By any measure, 2020 has been a very difficult year. However, we can learn from even the most challenging experiences. One thing that 2020 has taught us is that nothing should be taken for granted. Whether it be our own health or the health of loved ones, nothing is certain. As we move closer to the end of the year, when thinking about your New Year’s resolution, consider the benefits of drafting a will to plan for the unexpected.
What Is a Last Will and Testament?
Most people will have heard of a last will and testament, or a will, and understand that it is a legal document that designates where a person’s property will go after they die – to be sure, that is part of what a will does. However, a will is about much more than deciding “who gets what.”
A will is the cornerstone of any Florida estate plan. While, on the most basic level, a will outlines how your property will be distributed, the real value of a will is that it can help spare your surviving loved one from potential disputes while ensuring that your property ends up where you want it to. Whether it be designating beneficiaries who will inherit your assets or naming a guardian of a minor child, wills provide clarity. A will also works in conjunction with other estate planning tools, most notably, trusts.
A Will Helps You Avoid the Florida Intestate Laws
Someone who dies without a will is said to have died “intestate.” If someone dies intestate, their assets will pass on to their family members through the Florida intestate laws. These laws consist of rigid rules designed to be a back-up plan for those who either died unexpectedly or without a will. When the court is overseeing the administration of an intestate estate, there is no discretion in how the court doles out the deceased’s assets. Instead, the court follows a predetermined formula to determine which family members receive an inheritance.
Intestate laws are focused strictly on the legal relationship between a person and the deceased. They are not concerned with the length or quality of a relationship. In the simplest example, someone leaves only children behind. In this case, the children will inherit everything. The same goes for someone who has no children and only a surviving spouse. Of course, this situation is not applicable in most cases. More often, there are many surviving family members. Below is a brief list of examples of how the state’s intestate laws work:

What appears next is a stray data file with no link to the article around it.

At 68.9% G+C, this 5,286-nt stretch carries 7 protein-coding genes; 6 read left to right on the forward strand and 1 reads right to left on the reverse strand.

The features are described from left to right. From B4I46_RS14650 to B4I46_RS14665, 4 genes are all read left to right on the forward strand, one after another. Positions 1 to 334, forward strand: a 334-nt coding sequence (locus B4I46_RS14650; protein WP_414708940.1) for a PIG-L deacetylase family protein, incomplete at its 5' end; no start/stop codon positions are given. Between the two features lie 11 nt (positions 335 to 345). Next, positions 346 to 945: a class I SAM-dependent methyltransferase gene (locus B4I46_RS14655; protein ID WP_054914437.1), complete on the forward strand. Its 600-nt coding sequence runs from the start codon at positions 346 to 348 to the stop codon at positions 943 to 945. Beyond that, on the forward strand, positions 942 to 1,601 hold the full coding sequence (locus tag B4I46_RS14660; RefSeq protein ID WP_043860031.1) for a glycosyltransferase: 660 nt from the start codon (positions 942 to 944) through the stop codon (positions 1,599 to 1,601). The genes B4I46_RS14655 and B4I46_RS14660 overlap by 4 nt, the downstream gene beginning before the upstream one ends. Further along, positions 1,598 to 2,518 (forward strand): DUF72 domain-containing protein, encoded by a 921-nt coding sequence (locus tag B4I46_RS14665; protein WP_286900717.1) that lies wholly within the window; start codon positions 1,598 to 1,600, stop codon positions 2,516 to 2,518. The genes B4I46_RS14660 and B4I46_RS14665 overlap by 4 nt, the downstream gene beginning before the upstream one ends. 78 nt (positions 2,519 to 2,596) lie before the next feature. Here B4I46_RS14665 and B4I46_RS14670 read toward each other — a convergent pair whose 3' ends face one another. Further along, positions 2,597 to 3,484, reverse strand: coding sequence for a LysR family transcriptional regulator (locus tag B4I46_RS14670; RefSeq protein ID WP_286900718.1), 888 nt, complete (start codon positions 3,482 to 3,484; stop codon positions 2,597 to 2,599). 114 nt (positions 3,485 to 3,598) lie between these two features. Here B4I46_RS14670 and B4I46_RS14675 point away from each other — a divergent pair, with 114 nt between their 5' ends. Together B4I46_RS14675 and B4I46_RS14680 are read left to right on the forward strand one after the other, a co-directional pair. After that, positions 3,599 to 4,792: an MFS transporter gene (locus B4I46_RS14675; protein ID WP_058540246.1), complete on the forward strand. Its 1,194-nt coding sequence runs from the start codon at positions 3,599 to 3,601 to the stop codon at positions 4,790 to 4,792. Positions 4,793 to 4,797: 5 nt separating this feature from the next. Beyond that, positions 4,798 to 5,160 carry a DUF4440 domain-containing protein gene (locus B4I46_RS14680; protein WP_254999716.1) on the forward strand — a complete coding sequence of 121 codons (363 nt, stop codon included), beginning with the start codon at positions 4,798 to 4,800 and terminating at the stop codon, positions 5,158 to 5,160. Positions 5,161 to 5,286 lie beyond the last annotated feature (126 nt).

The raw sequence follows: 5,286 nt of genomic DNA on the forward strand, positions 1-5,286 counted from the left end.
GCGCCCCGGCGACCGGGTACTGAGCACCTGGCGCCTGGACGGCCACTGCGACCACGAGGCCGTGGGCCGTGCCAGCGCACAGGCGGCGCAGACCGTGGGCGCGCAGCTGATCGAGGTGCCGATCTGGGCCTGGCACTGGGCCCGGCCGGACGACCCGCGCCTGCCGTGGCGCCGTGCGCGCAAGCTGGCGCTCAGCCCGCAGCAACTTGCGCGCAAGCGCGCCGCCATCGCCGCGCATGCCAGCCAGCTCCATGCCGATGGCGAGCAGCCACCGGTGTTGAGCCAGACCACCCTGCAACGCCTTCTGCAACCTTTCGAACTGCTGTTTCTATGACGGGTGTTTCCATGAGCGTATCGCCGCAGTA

- If someone leaves behind a spouse and children, and their spouse has no other descendants, the spouse will inherit everything.
- If someone leaves behind a spouse and children, and their spouse has other descendants, the spouse will inherit half, and the deceased’s children will inherit the other half.
Generally, intestate laws look to whether the deceased left behind a spouse and children. Of course, most people have other friends or family members they would like to leave things to. However, this will not happen if they do not have a will.
Aside from overlooking other friends and family members, there are other potential problems with the intestate laws. For example, under Florida’s intestate laws, a half-sibling who shares only one parent is considered the same as a sibling who shares both parents. Also, children who were given up for adoption and adopted by another family will not be considered “children” under the intestate laws. In short, the intestate laws are harsh, black-and-white rules designed to ensure that the deceased’s property ends up with their family, rather than with the state. Only in rare circumstances, when there are no known family members, will an estate “escheat” to the state.
You Can Also Name a Guardian for a Child in a Will
In addition to discussing how assets get divided, wills can also be used to name a guardian for a minor child or a child with disabilities. This can be incredibly important, because if someone caring for a minor child dies (and their other parent is deceased, unknown, incarcerated, or otherwise out of the picture), the court will need to appoint a guardian. While the court will do its best to determine the most suitable guardian for a child, failing to name a guardian will prevent a parent from having any say in the court’s decision.
Requirements of a Florida Will
Wills are legal documents. Thus, there are certain elements that a will must contain. Every state has its own requirements when it comes to wills. In Florida, to be valid, a will must meet the following criteria.
- The person writing the will must be at least 18 years old or be an emancipated minor;
- The person writing the will must be of sound mind when they sign the will;
- The will must be signed;
- Two others must witness the signing of the will;
- The will must be written (not oral), and cannot be handwritten.
Reach Out to a Knowledgeable Florida Planning Attorney Today
If you have not yet created a will, or it has been years since you last updated your will, contact the Florida trust and estates attorneys at Beller & Bustamante, P.L. We have over 30 years of experience helping clients with all their estate planning needs. From wills and trusts to powers of attorney and healthcare directives, our dedicated team of lawyers will work closely with you and your family to craft a customized estate plan to suit your unique needs. We also represent clients in a broad range of divorce and family law issues. With our help, you can rest assured that all contingencies have been planned for, so you and your family can be prepared for whatever the future brings. To learn more and to schedule a consultation with one of our compassionate planning lawyers, give us a call or contact us through our online form.